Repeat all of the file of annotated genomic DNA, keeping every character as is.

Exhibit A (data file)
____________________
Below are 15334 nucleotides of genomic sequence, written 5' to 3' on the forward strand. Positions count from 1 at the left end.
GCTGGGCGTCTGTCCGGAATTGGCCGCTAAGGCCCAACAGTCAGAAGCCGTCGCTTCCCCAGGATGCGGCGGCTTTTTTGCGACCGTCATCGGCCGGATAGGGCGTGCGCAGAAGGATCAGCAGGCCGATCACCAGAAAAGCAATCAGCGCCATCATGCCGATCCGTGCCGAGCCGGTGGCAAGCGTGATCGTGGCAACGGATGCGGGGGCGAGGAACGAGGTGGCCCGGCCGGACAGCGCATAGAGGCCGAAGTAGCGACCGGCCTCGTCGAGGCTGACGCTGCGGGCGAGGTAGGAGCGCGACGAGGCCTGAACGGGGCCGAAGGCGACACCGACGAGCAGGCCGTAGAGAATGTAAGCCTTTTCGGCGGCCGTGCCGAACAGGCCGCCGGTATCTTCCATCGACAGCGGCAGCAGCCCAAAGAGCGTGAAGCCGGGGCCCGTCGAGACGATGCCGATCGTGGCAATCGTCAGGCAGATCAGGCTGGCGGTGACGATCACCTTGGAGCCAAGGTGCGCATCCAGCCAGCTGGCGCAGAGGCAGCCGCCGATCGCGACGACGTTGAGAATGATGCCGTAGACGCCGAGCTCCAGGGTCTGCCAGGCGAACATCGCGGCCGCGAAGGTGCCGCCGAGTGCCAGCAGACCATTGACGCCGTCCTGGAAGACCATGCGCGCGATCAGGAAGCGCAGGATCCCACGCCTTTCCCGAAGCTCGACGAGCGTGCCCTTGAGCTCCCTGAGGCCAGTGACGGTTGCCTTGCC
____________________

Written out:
Below are 15334 nucleotides of genomic sequence, written 5' to 3' on the forward strand. Positions count from 1 at the left end.
GCTGGGCGTCTGTCCGGAATTGGCCGCTAAGGCCCAACAGTCAGAAGCCGTCGCTTCCCCAGGATGCGGCGGCTTTTTTGCGACCGTCATCGGCCGGATAGGGCGTGCGCAGAAGGATCAGCAGGCCGATCACCAGAAAAGCAATCAGCGCCATCATGCCGATCCGTGCCGAGCCGGTGGCAAGCGTGATCGTGGCAACGGATGCGGGGGCGAGGAACGAGGTGGCCCGGCCGGACAGCGCATAGAGGCCGAAGTAGCGACCGGCCTCGTCGAGGCTGACGCTGCGGGCGAGGTAGGAGCGCGACGAGGCCTGAACGGGGCCGAAGGCGACACCGACGAGCAGGCCGTAGAGAATGTAAGCCTTTTCGGCGGCCGTGCCGAACAGGCCGCCGGTATCTTCCATCGACAGCGGCAGCAGCCCAAAGAGCGTGAAGCCGGGGCCCGTCGAGACGATGCCGATCGTGGCAATCGTCAGGCAGATCAGGCTGGCGGTGACGATCACCTTGGAGCCAAGGTGCGCATCCAGCCAGCTGGCGCAGAGGCAGCCGCCGATCGCGACGACGTTGAGAATGATGCCGTAGACGCCGAGCTCCAGGGTCTGCCAGGCGAACATCGCGGCCGCGAAGGTGCCGCCGAGTGCCAGCAGACCATTGACGCCGTCCTGGAAGACCATGCGCGCGATCAGGAAGCGCAGGATCCCACGCCTTTCCCGAAGCTCGACGAGCGTGCCCTTGAGCTCCCTGAGGCCAGTGACGGTTGCCTTGCC